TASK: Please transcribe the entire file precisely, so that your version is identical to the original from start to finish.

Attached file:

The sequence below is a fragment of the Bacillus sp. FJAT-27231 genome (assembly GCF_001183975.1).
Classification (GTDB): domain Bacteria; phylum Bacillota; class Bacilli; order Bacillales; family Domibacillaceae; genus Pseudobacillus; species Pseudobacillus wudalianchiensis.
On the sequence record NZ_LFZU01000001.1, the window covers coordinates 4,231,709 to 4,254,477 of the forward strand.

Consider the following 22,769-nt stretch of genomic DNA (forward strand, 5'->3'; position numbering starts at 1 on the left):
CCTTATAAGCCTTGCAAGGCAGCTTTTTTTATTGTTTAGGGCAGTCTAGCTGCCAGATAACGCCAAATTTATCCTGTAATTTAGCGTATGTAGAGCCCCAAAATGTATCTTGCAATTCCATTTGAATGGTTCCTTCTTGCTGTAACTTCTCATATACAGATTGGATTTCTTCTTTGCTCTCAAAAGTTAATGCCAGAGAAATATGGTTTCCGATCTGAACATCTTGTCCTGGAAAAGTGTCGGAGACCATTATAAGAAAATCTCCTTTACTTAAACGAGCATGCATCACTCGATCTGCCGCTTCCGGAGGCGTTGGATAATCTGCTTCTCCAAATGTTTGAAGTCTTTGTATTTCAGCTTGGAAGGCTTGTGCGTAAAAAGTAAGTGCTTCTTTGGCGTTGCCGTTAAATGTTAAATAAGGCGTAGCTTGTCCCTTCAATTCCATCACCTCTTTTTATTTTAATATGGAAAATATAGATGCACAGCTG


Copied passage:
The sequence below is a fragment of the Bacillus sp. FJAT-27231 genome (assembly GCF_001183975.1).
Classification (GTDB): domain Bacteria; phylum Bacillota; class Bacilli; order Bacillales; family Domibacillaceae; genus Pseudobacillus; species Pseudobacillus wudalianchiensis.
On the sequence record NZ_LFZU01000001.1, the window covers coordinates 4,231,709 to 4,254,477 of the forward strand.

Consider the following 22,769-nt stretch of genomic DNA (forward strand, 5'->3'; position numbering starts at 1 on the left):
CCTTATAAGCCTTGCAAGGCAGCTTTTTTTATTGTTTAGGGCAGTCTAGCTGCCAGATAACGCCAAATTTATCCTGTAATTTAGCGTATGTAGAGCCCCAAAATGTATCTTGCAATTCCATTTGAATGGTTCCTTCTTGCTGTAACTTCTCATATACAGATTGGATTTCTTCTTTGCTCTCAAAAGTTAATGCCAGAGAAATATGGTTTCCGATCTGAACATCTTGTCCTGGAAAAGTGTCGGAGACCATTATAAGAAAATCTCCTTTACTTAAACGAGCATGCATCACTCGATCTGCCGCTTCCGGAGGCGTTGGATAATCTGCTTCTCCAAATGTTTGAAGTCTTTGTATTTCAGCTTGGAAGGCTTGTGCGTAAAAAGTAAGTGCTTCTTTGGCGTTGCCGTTAAATGTTAAATAAGGCGTAGCTTGTCCCTTCAATTCCATCACCTCTTTTTATTTTAATATGGAAAATATAGATGCACAGCTG